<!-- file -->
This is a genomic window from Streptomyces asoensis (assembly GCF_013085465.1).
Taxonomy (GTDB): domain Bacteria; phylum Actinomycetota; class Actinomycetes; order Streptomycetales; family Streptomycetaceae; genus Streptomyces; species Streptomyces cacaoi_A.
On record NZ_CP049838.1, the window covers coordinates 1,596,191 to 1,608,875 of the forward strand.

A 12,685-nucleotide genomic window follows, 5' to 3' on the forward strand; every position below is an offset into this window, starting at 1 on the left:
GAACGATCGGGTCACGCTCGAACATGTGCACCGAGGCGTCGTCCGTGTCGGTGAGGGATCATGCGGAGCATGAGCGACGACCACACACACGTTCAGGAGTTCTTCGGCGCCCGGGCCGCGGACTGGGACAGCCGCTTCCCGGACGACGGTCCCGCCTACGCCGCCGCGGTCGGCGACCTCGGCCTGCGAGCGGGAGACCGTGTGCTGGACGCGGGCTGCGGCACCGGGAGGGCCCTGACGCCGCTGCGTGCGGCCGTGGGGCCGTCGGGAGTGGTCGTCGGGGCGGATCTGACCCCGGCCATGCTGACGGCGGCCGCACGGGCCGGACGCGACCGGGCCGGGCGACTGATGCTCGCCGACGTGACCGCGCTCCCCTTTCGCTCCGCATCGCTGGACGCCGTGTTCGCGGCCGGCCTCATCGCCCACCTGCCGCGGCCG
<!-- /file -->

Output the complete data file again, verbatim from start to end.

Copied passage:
This is a genomic window from Streptomyces asoensis (assembly GCF_013085465.1).
Taxonomy (GTDB): domain Bacteria; phylum Actinomycetota; class Actinomycetes; order Streptomycetales; family Streptomycetaceae; genus Streptomyces; species Streptomyces cacaoi_A.
On record NZ_CP049838.1, the window covers coordinates 1,596,191 to 1,608,875 of the forward strand.

A 12,685-nucleotide genomic window follows, 5' to 3' on the forward strand; every position below is an offset into this window, starting at 1 on the left:
GAACGATCGGGTCACGCTCGAACATGTGCACCGAGGCGTCGTCCGTGTCGGTGAGGGATCATGCGGAGCATGAGCGACGACCACACACACGTTCAGGAGTTCTTCGGCGCCCGGGCCGCGGACTGGGACAGCCGCTTCCCGGACGACGGTCCCGCCTACGCCGCCGCGGTCGGCGACCTCGGCCTGCGAGCGGGAGACCGTGTGCTGGACGCGGGCTGCGGCACCGGGAGGGCCCTGACGCCGCTGCGTGCGGCCGTGGGGCCGTCGGGAGTGGTCGTCGGGGCGGATCTGACCCCGGCCATGCTGACGGCGGCCGCACGGGCCGGACGCGACCGGGCCGGGCGACTGATGCTCGCCGACGTGACCGCGCTCCCCTTTCGCTCCGCATCGCTGGACGCCGTGTTCGCGGCCGGCCTCATCGCCCACCTGCCGCGGCCG